So we will have to live with the consequences of this vote.  On this feast of the Ungandan martyrs one can't help wondering how it will unfold.

As regards the Irish Church we have a lot of consequences to face.  It have heard it say that Archbishop Martin is wrong to think that the Church has failed to communicate with the young, it happened a long time before that.  We failed to communicate the Gospel to their parents and grandparents.  The Irish Church failed to effectively teach the Church's own teaching and settled for a dumbed-down, no challenge, mushy caricature of the teaching of Christ.  We taught the easy bits and left the hard bits til later (i.e. never).

What concerns me though are the priests, religious and prominent lay people who came out calling for a yes vote.  As a theologian wrote in the Irish Catholic 'what part of Jesus' clear teaching on marriage did they not get?'  Have they not read the Catechism?  How long will public dissent be tolerated?  Are there no repercussions for those who publically oppose Church teaching?  What meaning has Church discipline and unity when those who publicly support the enshrining of an intrinsic evil in the Nation's Constitution in clear opposition to the Bishops suffer no consequences for that opposition.  Have we gone entirely to the opposite extreme of an authoritarian Church (such as is alledged we once had here)?  We have a Taoiseach who, while claiming to be a practicing Catholic, has publicly professed beliefs that are in clear contradiction to that Faith.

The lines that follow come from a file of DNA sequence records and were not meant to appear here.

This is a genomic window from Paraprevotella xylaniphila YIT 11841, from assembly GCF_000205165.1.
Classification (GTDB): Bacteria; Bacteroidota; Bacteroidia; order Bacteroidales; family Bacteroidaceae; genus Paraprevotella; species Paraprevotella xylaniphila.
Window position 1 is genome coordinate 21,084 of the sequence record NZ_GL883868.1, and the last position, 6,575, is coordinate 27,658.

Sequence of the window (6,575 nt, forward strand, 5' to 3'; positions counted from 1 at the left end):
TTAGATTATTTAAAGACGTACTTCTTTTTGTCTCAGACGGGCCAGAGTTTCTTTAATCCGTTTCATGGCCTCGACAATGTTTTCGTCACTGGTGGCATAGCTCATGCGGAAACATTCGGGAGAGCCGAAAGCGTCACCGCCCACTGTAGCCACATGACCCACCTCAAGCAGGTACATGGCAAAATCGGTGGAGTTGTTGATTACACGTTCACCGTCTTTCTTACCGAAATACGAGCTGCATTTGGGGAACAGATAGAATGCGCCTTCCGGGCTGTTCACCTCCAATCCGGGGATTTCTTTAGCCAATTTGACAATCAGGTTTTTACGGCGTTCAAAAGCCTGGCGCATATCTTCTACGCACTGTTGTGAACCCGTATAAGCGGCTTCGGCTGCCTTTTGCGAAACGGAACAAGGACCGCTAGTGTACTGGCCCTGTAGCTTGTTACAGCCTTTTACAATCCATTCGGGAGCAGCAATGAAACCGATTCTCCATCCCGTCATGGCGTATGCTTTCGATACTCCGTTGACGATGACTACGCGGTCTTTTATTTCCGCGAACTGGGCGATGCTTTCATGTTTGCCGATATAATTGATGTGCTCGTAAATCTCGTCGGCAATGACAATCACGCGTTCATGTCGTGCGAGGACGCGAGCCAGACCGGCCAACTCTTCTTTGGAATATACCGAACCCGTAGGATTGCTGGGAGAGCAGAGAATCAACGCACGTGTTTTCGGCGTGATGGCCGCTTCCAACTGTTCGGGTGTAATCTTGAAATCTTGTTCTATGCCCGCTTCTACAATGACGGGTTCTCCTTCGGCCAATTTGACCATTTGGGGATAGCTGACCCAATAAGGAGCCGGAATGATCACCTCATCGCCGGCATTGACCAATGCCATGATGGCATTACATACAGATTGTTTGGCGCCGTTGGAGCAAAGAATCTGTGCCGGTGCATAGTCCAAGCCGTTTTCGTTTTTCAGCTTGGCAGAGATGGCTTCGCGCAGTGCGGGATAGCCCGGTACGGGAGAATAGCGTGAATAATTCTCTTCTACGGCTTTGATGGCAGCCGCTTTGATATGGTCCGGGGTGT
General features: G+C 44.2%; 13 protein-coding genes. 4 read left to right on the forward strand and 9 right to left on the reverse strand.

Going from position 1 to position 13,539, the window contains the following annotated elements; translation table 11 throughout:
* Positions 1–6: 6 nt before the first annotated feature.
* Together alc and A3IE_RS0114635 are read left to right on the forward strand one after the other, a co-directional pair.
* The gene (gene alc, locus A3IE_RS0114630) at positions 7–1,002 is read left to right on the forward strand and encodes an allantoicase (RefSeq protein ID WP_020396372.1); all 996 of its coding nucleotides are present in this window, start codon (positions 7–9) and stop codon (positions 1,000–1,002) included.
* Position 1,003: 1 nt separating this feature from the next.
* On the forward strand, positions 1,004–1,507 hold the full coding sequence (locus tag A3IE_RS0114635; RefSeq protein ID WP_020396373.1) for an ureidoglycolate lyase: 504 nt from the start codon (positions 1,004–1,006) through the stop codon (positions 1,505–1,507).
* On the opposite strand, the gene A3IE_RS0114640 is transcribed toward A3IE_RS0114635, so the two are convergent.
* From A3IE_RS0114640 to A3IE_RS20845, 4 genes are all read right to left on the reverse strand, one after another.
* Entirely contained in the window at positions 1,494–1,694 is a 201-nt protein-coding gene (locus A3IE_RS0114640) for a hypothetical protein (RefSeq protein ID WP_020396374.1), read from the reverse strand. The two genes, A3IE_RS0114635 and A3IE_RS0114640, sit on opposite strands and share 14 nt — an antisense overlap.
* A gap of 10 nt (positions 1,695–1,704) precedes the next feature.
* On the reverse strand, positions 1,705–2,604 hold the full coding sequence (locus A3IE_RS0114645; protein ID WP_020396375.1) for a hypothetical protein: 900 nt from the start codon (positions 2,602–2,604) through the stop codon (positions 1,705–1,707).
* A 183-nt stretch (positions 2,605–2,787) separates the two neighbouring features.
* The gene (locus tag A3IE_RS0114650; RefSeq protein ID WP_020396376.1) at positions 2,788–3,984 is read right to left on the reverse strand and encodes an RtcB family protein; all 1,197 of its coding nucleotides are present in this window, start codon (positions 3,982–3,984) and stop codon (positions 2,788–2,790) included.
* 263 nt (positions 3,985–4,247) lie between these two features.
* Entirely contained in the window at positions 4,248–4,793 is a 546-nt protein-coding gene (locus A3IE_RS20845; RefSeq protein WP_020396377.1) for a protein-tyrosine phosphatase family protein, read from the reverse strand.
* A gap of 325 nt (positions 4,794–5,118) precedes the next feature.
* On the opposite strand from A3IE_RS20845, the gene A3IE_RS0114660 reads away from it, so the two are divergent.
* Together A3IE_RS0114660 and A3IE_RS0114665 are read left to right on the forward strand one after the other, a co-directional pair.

There you have it.  Our 'Catholic' (self-described as such) Taoiseach does not believe in God but in an impersonal, indestructible force or energy that drives us all.  Jesus is an embodiment of that force.  He ducks the question of faith in the Real Presence and comes across as theologically, and philosophically, confused.  A pantheist, in fact.  Bear in mind that he would've gotten catechetical training during his studies to be a primary school teacher.  There have been, to my knowledge, no repercussions for our leader for these statements nor for his support for the introduction of abortion into Ireland.  Let's not mention that he lied to the Pro-Life movement!

He's one of many.  Frs Gabriel Daly, Iggy O'Donovan, Peter McVerry and not a few others publicly supported a Yes vote, as did Sr Stanislaus Kennedy and former President Mary McAleese.  One wonders what you have to do to get a rap on the knuckles from the Irish episcopate?  Does it always have to go to Rome before there is action?  Has the ultimate result of the formation of Epsicopal Conferences been the effective esmasculation of our shepherds?

There are many ordinary, faithful Catholics who want to see their shepherds deal with the wolves.  They want to see some real action not words, not press statements, not pastoral initiatives but an effective handling of those who are opposed to the faith but insist on remaining within the fold.  Leaving the wolves there will prove very costly.